And Eloise seems happy to wear it!
By: David Haas
Cancer - six dreadful letters that should never be part of anyone’s personal vocabulary. It is a devastating disease and affects the afflicted as well as their families. However, being diagnosed with cancer is not an automatic death sentence and more people are able to incorporate positive habits and lifestyles that help to improve their quality of life and health. Exercise is often recommended as a means to cancer prevention, however, in recent years, experts have discovered that fitness can benefit those already afflicted with the illness. There are five key benefits in which exercise can help you to fight back against cancer.
The first is an increase in energy. Exercise improves strength and helps to deliver oxygen and key nutrients to your system so that it can run more efficiently.
The second benefit is a boost in mood. Exercise helps to release endorphins, such as serotonin – known as the “feel good” hormone. When released, these neurotransmitters flood your body and help to fight depression and to stabilize mood. This is particularly helpful when patients are feeling down and are depressed about their diagnosis.
The third advantage of exercise during cancer treatment is an increase in strength. Resistance training, such as light weight lifting or Pilates, help to strengthen muscles, while cardiovascular training helps to build endurance. Even lighter exercises, such as yoga, can encourage increased flexibility and help to elongate muscles.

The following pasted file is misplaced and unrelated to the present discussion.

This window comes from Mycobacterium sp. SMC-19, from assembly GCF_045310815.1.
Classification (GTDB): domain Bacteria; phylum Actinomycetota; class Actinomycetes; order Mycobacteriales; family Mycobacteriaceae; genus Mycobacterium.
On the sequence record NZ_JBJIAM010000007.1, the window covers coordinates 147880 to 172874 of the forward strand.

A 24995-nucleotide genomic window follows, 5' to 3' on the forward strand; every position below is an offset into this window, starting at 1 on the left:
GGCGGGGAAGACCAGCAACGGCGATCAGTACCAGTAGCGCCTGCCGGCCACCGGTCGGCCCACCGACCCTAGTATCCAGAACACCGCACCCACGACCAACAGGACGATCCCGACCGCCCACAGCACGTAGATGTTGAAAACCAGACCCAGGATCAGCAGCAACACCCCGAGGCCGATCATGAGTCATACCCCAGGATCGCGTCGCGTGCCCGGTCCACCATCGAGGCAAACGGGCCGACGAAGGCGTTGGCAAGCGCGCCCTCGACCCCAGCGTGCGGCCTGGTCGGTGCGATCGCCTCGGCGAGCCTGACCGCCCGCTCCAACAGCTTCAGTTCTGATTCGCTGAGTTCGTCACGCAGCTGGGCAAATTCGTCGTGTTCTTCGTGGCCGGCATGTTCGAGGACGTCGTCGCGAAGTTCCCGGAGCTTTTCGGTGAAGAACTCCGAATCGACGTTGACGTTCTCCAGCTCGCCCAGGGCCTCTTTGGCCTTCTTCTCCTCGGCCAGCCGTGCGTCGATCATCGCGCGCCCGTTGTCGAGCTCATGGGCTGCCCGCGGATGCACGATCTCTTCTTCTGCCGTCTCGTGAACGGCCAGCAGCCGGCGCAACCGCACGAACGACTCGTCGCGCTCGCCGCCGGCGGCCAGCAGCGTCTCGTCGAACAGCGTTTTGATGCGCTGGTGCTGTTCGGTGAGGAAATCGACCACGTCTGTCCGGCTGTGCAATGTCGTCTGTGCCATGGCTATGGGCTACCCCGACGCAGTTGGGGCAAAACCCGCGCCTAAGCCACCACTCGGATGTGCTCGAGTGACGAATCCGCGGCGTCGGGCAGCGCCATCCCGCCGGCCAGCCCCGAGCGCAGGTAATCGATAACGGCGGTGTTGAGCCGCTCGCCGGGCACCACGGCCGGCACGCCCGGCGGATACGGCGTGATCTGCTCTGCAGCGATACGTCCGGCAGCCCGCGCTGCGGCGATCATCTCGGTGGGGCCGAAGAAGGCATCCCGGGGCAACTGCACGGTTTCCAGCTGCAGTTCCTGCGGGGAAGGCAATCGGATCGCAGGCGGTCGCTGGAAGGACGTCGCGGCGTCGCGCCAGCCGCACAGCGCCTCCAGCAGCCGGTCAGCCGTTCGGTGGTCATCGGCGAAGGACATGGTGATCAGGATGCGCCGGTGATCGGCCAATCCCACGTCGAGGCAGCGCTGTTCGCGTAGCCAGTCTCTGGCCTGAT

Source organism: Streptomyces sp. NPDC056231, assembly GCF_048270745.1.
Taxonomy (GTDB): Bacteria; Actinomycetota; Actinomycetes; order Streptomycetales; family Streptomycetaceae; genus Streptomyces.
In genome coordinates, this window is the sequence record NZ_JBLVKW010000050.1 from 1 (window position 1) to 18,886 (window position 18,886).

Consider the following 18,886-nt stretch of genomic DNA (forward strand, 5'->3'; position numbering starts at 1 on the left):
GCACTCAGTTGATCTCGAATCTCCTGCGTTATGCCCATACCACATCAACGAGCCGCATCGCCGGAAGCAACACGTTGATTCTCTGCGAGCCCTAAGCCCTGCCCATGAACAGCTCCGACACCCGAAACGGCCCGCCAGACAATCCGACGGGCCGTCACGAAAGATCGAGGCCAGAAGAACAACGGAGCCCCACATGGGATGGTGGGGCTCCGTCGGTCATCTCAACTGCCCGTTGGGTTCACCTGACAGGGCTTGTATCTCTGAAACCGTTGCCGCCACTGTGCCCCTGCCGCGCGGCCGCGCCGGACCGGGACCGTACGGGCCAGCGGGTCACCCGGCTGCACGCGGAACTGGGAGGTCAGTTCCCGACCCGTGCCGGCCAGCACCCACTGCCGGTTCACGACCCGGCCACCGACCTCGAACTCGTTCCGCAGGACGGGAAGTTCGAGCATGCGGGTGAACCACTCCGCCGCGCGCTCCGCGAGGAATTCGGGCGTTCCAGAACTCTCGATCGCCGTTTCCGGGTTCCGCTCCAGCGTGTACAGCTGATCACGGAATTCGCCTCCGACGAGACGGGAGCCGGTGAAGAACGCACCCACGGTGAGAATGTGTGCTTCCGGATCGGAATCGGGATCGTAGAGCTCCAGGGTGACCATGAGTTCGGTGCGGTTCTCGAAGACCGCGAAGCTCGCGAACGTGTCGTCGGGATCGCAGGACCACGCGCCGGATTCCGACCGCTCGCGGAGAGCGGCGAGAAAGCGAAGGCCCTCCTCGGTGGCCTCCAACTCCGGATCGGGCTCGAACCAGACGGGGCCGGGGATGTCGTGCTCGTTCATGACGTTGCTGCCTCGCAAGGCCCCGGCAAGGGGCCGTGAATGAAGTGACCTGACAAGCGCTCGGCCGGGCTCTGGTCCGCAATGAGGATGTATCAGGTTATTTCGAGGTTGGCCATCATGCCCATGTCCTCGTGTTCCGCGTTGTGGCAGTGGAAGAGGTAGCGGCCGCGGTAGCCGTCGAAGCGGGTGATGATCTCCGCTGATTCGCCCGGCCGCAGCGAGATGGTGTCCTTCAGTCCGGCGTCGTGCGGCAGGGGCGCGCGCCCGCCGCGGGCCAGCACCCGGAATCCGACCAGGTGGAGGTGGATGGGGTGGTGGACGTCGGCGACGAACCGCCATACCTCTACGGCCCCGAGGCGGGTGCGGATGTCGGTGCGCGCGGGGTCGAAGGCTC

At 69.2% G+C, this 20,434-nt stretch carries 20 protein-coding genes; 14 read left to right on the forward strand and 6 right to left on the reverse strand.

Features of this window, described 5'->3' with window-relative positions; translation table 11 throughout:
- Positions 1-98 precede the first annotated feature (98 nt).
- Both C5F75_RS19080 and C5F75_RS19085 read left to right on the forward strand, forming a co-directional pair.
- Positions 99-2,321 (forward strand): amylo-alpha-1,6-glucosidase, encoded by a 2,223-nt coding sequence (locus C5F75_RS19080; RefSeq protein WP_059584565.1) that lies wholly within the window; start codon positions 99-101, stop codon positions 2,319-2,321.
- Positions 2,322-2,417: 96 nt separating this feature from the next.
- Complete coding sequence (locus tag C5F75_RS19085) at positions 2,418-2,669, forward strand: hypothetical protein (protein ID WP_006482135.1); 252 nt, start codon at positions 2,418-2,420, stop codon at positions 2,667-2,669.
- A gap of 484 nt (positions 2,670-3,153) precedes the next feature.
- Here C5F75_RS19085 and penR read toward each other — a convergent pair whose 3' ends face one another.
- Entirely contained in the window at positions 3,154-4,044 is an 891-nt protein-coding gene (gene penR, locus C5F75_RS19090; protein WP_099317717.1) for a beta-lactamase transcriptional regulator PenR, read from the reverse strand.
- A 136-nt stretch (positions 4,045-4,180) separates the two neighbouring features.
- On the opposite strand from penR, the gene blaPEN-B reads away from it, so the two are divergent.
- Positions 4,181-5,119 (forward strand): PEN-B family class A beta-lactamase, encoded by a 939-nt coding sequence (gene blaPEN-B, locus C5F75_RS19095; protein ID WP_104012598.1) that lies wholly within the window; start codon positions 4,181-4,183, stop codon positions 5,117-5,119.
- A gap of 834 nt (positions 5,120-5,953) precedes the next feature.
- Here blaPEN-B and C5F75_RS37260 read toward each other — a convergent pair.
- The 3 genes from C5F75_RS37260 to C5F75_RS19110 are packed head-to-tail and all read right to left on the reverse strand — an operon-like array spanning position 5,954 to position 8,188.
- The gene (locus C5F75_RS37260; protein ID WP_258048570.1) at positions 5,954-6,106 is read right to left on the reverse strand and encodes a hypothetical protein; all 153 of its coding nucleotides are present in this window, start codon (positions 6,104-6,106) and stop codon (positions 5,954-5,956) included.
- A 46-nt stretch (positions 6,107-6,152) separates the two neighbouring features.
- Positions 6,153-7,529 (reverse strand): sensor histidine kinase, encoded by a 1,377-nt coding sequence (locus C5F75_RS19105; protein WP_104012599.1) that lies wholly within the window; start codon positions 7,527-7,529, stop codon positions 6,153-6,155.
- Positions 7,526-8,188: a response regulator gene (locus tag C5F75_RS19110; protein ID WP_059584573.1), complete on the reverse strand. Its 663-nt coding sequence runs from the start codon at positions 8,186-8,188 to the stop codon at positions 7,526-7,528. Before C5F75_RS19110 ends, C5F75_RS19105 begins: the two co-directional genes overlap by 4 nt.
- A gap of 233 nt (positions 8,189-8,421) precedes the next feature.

The fourth benefit of exercise is relaxation. Meditation, a mental relaxation and spiritual “exercise”, promotes feelings of peace, relaxation and reduced stress beneficial for all cancer patients. Meditation also promotes deep breathing, which can greatly benefit mesothelioma and lung cancer patients, in particular.
And the last and perhaps most important benefit of exercise, is that it reduces the chances of the cancer returning. Several studies have shown that increased physical activity reduces cancer recurrence and increases long-term survival rates according to Dr. Michelle Holmes, an associate physician at Boston’s Brigham and Women’s Hospital. Dr Holmes concluded that breast cancer survivors who walked 5-8 hours per week reduced their mortality rate by 44%.
Although exercise is not a guaranteed cure for cancer, its numerous benefits can definitely improve the quality of life of many cancer patients, whether they have been newly diagnosed, are currently undergoing treatment or are in remission.